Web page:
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Vipul Amrutlal Shah
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Abbas Alibhai Burmawalla,
Mastan Alibhai Burmawalla
Born in Delhi, but now living in Mumbai, Karthik Narayan is a much abused employee with ACL Construction, secretly in love with leggy Architect, Shonali Mukherjee, who has been going steady with yet another co-worker, Ashish. After purchasing a new telephone, Karthik gets a call from a male voice that resembles his, who instructs him to follow directions; tell no one about this phone call, and he will achieve success. He follows these instructions, is soon promoted, as well as befriends Shonali, and continues following instructions from this caller. After Shonali makes it clear that she loves him, he breaks his promise, and is urged to seek counseling by her. He reluctantly does so with a Pyschiatrist, Dr. Shweta Kapadia, who hopes to cure him by visiting him early morning in his flat - not realizing the shock and trauma that await the duo. Written by
Some of the scenes will be shot in Indian Institute of Management, Bangalore. See more »
When "Karthik" buys the telephone for the first time, the vendor tells him it's a new Japanese model. The box has Korean written on it (above "Kyungmin Corded Phone") and then the English translation underneath. This is seen more clearly when he buys the same phone towards the end of the movie. See more »
Farhan Akhtar stars as Karthik, a young square man who blames himself for his elder brother's death at childhood and who lives a very unsocial life, working at a big company where he has to bear his boss' daily humiliations, while Shonali, the girl he is interested in does not even know of his existence. One day, he gets a phone call and the caller surprisingly identifies himself as none other than Karthik himself. From then on, things change for the better for Karthik. Nightly calls from this very person consist of constant positive advices of how to run his life and different encouragements, and consequently Karthik turns into an altogether different person, much more secure, happy and easy-going. He finally catches the eye of Shonali. Things seem perfect, but the story takes an unexpected twist.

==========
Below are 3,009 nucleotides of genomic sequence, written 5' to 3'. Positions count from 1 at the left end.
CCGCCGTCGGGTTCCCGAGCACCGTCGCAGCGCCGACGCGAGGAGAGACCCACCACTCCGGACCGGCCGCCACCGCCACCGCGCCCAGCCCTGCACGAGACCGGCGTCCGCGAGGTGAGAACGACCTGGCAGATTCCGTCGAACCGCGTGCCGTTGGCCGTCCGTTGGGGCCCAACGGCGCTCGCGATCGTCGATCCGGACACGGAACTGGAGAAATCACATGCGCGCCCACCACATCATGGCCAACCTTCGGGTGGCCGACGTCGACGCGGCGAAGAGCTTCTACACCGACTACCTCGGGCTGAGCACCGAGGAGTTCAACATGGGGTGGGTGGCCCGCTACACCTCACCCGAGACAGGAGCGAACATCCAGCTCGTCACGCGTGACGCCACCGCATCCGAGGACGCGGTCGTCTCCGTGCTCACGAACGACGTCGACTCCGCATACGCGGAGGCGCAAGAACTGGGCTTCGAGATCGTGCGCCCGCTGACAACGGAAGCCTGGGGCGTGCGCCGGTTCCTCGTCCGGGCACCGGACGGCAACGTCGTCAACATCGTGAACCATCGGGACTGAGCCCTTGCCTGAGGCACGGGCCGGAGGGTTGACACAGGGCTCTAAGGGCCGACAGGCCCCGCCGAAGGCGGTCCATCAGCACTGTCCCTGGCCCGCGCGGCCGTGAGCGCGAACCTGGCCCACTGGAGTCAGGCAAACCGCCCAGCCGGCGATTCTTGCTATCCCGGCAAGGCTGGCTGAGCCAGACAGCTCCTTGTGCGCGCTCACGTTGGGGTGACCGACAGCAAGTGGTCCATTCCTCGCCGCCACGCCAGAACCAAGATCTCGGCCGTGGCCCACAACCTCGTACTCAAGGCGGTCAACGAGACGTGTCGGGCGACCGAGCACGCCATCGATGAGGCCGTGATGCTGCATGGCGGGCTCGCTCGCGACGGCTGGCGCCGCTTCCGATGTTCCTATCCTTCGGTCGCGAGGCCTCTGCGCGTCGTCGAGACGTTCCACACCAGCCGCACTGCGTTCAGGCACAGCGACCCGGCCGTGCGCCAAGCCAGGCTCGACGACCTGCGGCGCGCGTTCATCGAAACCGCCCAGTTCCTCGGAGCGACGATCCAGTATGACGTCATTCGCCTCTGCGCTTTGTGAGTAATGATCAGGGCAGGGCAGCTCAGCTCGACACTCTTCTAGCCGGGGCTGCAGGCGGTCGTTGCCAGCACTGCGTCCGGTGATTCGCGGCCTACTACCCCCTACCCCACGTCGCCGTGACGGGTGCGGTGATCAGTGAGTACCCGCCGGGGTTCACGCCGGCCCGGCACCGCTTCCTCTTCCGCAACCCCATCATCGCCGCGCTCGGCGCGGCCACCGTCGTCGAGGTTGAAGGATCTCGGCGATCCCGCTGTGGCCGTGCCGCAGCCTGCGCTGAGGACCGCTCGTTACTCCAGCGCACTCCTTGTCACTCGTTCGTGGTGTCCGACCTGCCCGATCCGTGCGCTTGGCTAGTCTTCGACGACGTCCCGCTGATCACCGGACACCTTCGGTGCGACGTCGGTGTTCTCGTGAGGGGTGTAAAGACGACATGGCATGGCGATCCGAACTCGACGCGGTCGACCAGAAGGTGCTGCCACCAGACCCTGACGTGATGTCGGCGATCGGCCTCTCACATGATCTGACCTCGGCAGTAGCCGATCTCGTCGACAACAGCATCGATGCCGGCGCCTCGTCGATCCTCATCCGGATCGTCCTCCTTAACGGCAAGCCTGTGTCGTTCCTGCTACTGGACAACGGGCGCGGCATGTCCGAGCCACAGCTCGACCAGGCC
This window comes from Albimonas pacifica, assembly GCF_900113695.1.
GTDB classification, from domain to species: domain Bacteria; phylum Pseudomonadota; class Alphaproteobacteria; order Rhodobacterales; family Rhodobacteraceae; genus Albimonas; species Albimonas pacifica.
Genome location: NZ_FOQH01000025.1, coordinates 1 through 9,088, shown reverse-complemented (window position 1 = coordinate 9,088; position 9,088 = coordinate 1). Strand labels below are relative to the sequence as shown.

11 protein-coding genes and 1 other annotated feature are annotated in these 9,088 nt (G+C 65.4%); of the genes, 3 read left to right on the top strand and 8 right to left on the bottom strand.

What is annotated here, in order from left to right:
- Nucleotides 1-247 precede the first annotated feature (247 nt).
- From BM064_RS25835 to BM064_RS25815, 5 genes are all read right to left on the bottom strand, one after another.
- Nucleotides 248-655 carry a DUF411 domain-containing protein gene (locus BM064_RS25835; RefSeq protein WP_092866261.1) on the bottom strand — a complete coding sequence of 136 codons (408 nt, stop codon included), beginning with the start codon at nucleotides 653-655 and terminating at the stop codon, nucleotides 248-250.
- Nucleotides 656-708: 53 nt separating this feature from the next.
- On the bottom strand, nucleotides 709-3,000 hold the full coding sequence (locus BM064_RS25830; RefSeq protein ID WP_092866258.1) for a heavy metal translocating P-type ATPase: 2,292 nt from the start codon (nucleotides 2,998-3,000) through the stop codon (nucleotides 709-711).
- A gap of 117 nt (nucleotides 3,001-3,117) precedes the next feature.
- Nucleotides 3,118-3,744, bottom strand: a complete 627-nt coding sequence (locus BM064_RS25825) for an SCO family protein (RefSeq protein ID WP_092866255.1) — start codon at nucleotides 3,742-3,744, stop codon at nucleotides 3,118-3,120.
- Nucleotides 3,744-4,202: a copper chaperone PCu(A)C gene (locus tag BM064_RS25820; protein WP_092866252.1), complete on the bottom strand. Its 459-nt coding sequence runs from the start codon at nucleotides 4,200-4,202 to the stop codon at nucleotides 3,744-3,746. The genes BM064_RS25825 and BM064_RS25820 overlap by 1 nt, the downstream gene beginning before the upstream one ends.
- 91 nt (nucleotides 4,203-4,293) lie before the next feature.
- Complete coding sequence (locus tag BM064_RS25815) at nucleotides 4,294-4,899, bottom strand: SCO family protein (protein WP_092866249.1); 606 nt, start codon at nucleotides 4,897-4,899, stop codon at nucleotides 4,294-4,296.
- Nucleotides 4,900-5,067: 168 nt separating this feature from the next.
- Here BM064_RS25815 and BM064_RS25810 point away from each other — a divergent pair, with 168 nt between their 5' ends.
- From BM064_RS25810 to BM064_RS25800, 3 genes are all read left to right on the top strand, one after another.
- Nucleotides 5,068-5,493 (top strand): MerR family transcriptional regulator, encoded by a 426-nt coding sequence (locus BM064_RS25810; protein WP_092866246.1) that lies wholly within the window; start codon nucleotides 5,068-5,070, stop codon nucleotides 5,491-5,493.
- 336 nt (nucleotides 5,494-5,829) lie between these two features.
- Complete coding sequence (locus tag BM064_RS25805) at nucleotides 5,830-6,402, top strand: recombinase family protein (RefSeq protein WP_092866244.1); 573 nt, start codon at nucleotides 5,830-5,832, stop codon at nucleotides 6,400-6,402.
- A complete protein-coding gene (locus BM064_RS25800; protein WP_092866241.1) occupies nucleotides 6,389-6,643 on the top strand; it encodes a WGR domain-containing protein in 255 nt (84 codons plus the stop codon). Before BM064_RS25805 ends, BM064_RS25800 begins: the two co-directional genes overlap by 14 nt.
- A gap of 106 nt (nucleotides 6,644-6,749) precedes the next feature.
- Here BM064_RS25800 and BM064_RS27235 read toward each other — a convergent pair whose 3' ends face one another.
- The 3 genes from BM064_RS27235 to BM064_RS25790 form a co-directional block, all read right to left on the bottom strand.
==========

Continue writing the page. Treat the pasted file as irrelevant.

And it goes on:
That's Vijay Lalwani's directorial debut, Karthik Calling Karthik, which is for the most part a successful psychological thriller. The best thing about it is the fact that it's not superficial. It has some hidden sentimentality and it gives the viewer an insight into the complexity of the human mind. Though at times the film is a bit too slow, the story is generally well written and narrated, and the subject is handled quite well. The film does manage to be as disturbing as it probably intends to be at some points, and in other moments it is uplifting as it shows us how a person can build his happiness on his own, using his imagination and inner feelings.
The film's first half is for the most part a romance, and unfortunately an overly simplistic and boring one. The main concept and the mysterious phone calls get somewhat sidelined in this part until the story takes shape and becomes more intriguing and watchable in the second half. The film is benefited, however, by a great soundtrack by the reigning trio Shankar-Ehsaan-Loy. The songs are nice though not always do they suit the film's proceedings, and sometimes it feels like they stretch the narrative to no end. But then the film turns in a rather interesting way, and the viewer gets ready to get all the answers to his questions, of which he may have already forgotten. The suspense in the second half is well done. The film becomes thrilling and remains continuously unpredictable.
The acting in Kathik Calling Karthik may not be exemplary, but it is definitely effective. Farhan Akhtar is the tormented hero. He is good at some points and one may feel for him at times, but as the insecure guy he is quite unnatural. This is not entirely his fault. His character's transformation was too quick to be believable anyway, so it's the writers who are to be blamed for this. Deepika Padukone is okay and though she evidently tries to do her best, she does not really succeed in delivering the confusion her character must be going through and her dialogue delivery is weak at points. Shefali Shah appears in a smaller role as Karthik's psychiatrist, and she is outstanding as expected.
All said and done, Karthik Calling Karthik is entertaining, gripping and enjoyable. It is a worthy effort with an interesting study of human psyche through such terms as consciousness and subconsciousness. The ending was quite good, though it was not completely satisfying. I suggest you to watch the film with family or friends. It may be serious, but it should not be taken seriously.
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